(On Cable TV, December 2018) I’m consciously watching all twentieth-century versions of A Star is Born back-to-back-to-back, and the first stop has to be the original 1937 film that codified it all. (Yes, I’m aware of What Price Hollywood? No, I don’t have it on hand.) The first shock is in the first frame—This A Star is Born is in colour, at a time when only a handful of Hollywood weren’t in black-and-white. Then comes the clichés: The young girl with a dream, going to Hollywood to strike it big. Even knowing a lot about 1930s films, it’s not clear to me what’s a cliché and what’s a then-witty attempt at openly poking fun as the Hollywood dream machine: Certainly, seeing a bus, a train and a plane arrive to “The City of Los Angeles” one after another suggests that the screenwriters were clearly aware, even in those early decades, about the satirical potential of their story. Still, it is a rough prototype of later version, sometimes delivering good scenes and at other times prototyping a basic idea to be developed in later remakes. I really liked the “switchboard” scene, which to my knowledge is unique to this version of the story (as is the strictly non-musical focus of the star’s skills). This first version of A Star is Born is a fascinating film in its own way, if only for the time-travel aspect of it. Alas, my viewing experience was marred by a muddy low-resolution picture from a TV channel largely indifferent to good presentation. This may have been a problem.(Second viewing, On Cable TV, June 2019) I decided to give this version of A Star is Born another shot when I was able to watch it in as good a high-definition version as possible on TCM rather than from a standard-definition channel of dubious fidelity to the original. The good news are that the picture and sound are quite a bit better without being spectacular—this is one of the earliest mass-market colour movies, and it’s not surprising if the image is rough (even TCM has a version scanned from a print that played in theatres—scratches, pops, discoloured spots, cigarette burns and all) and the colours are washed out. Still, this is far better than my first viewing and it helped a lot in staying immersed in the experience. Going back to the 1930s quasi-original (I’ve got What Price Hollywood? lined up next) after watching the 1950s, 1950s and 2010s version is interesting in that you can see some of the roots of the later versions. A lot more of the 2010s version is in the 1930s film than you’d think, for instance—including the “I just wanted to see you again” sequence in a slightly different format. This 1937 version has a lot more humour than you’d think considering the dramatic ending of all versions of the story—some of the dialogue is particularly snarky, which I’m tempted to attribute to Dorothy Parker as one of the credited screenwriters. Janet Gaynor and Fredric March are fine as the leads, but my attention this time around was more interested in Lionel Stander’s darkly hilarious turn as an exasperated publicist symbolizing early Hollywood’s hunger for celebrity spin. (A version of his character would pop up again in the 2018 version.) Speaking of which—the more I learn about classic Hollywood, the most interesting this sometimes-satire becomes. Still, it’s the scene-by-scene execution that remains the film’s biggest draw: it’s far more fun to watch than you’d imagine for a film more than eighty years old, and the fact that it’s in colour keeps it more accessible than many of its contemporaries.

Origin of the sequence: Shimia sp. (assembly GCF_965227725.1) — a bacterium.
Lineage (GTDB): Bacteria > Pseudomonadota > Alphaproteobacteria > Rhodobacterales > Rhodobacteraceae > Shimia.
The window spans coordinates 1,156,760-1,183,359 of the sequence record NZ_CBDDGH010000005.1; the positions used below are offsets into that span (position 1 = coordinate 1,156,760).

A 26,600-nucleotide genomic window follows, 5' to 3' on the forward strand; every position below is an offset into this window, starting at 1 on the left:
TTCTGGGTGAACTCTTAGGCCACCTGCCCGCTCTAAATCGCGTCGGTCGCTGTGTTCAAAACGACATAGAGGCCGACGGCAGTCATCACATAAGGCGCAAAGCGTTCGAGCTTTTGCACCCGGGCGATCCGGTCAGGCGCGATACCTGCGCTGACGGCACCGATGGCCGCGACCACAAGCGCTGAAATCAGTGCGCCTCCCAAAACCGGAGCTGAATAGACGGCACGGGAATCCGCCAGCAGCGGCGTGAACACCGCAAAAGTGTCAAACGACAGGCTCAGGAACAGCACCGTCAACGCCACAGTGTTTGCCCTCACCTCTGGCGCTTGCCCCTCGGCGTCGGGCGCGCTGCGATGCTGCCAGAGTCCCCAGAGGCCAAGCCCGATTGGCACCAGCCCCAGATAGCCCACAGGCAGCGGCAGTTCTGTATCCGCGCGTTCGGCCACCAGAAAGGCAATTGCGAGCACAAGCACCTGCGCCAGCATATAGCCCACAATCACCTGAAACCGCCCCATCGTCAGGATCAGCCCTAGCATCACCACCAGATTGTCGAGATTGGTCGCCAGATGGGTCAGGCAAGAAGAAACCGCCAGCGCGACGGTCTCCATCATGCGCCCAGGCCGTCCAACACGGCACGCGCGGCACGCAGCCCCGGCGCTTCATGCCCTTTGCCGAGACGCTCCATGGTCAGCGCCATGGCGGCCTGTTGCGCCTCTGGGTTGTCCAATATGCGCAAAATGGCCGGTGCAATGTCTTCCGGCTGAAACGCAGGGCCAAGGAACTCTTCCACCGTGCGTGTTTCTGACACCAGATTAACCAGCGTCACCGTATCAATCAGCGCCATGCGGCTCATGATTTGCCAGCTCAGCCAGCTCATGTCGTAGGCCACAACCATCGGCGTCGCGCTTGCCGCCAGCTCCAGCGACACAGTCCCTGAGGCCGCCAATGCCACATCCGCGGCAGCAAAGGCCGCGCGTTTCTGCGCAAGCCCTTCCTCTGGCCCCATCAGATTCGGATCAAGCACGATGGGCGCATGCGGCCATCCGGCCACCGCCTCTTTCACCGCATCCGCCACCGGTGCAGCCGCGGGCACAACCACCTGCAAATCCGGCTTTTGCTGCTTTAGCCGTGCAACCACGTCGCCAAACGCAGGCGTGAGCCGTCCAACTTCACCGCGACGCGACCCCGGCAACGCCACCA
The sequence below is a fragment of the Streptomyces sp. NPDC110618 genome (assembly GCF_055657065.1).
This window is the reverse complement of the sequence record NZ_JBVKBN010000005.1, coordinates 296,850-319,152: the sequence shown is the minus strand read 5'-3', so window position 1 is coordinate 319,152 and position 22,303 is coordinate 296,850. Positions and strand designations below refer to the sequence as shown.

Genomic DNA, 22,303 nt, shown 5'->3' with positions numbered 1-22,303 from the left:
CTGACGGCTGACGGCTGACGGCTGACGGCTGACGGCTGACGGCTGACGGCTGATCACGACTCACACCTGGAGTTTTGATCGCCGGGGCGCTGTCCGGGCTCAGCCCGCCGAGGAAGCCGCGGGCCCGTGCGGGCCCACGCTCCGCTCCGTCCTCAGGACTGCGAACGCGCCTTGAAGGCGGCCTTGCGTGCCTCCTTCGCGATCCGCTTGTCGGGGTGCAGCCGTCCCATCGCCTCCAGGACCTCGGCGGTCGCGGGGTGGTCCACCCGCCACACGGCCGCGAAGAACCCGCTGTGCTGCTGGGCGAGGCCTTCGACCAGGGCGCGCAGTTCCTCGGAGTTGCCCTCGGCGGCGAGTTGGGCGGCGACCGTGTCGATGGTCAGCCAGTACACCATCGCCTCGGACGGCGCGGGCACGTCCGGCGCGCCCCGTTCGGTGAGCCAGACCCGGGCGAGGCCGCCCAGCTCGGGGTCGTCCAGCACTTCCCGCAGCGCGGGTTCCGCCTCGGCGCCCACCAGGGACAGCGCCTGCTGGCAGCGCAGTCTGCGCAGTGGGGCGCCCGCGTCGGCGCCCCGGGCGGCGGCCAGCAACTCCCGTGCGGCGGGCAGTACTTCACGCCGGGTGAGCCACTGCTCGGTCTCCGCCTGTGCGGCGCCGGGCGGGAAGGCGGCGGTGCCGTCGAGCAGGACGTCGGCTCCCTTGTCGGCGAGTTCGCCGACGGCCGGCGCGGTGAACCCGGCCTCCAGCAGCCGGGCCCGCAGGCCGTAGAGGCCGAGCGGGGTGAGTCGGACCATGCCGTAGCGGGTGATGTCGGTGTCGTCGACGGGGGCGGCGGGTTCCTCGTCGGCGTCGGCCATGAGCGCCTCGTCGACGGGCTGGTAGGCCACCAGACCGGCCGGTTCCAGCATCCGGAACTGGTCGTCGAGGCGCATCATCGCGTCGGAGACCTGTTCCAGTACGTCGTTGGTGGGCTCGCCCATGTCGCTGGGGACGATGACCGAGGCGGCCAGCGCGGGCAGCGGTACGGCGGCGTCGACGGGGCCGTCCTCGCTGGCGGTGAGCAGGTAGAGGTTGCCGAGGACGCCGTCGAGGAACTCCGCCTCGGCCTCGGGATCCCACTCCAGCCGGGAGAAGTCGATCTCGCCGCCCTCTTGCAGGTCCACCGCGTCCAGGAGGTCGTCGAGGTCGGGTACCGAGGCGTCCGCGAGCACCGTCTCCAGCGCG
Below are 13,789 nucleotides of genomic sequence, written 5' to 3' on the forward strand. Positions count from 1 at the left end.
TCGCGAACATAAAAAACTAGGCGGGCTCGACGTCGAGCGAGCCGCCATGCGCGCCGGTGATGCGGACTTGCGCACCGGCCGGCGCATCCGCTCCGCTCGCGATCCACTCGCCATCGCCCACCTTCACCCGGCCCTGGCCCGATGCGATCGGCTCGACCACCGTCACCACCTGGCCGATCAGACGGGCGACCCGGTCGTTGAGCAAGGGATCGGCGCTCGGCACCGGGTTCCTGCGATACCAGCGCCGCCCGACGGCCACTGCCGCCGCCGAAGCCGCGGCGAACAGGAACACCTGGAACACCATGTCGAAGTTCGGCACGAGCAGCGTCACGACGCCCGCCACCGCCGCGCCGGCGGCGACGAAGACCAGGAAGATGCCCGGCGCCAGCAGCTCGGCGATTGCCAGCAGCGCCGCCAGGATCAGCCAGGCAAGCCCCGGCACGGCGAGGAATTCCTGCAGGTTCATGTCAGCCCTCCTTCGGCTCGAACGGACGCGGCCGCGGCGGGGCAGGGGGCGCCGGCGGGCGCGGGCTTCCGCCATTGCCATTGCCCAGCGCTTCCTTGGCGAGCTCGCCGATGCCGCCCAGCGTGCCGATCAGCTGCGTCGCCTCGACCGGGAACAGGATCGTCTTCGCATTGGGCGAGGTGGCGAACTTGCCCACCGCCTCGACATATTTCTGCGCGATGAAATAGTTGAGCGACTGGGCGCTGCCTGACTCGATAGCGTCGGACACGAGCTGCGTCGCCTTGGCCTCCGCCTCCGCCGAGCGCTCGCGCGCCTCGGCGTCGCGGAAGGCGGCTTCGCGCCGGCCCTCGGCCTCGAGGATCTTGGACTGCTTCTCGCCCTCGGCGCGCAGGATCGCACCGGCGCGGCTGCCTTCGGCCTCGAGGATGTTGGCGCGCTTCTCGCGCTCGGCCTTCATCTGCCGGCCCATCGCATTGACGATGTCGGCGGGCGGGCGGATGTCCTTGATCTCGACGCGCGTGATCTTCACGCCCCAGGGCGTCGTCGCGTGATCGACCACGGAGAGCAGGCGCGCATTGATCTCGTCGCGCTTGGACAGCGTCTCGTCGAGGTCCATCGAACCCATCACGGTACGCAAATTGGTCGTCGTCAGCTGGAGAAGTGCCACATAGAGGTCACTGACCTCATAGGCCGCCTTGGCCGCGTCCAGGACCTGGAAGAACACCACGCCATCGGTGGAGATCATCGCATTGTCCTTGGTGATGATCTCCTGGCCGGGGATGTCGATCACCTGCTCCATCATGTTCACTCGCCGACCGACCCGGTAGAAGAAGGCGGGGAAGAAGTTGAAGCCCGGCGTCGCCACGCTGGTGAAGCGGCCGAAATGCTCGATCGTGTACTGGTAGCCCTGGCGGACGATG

(On Cable TV, June 2018) I never thought I’d reach a point in my cinephilia where I could talk knowledgeably about the 1920, 1931 and 1940 versions of Dr. Jekyll and Mr. Hyde, but here we are. The 1920 version has John Barrymore wearing prosthetics, exposed ankles (i.e.: charmingly quaint ideas about morality) and first-mover advantage, while the 1940 version has Spencer Tracy managing Mr. Hyde without prosthetics or (much) makeup beyond messed-up hair, and much-improved technical credentials. But I’m increasingly partial to the 1931 version for Fredric March’s unchained take on the character, and numerous directorial flourishes including a spectacular subjective opening shot that incorporates still-impressive special effects trickery. Given that the 1931 version is a pre-Code film, it features notably more risqué content than both the 1921 and 1940 version, making it more honest to the themes of the original work. Hyde feels more dangerous because he’s not as restrained as in the other versions. Otherwise, the story is the story … but as a comparative viewing of all three version will show, the 1931 is the best execution of it. Amazingly enough, this 1931 version of Dr. Jekyll and Mr. Hyde film is said to have completely disappeared between 1940 (when the owner of the Spencer Tracy version bought back all the copies they could find and denied rental requests by keeping the film in their vaults) and the early seventies, at which point it started being shown again. Count your blessings in being able to see it and compare it with the other versions.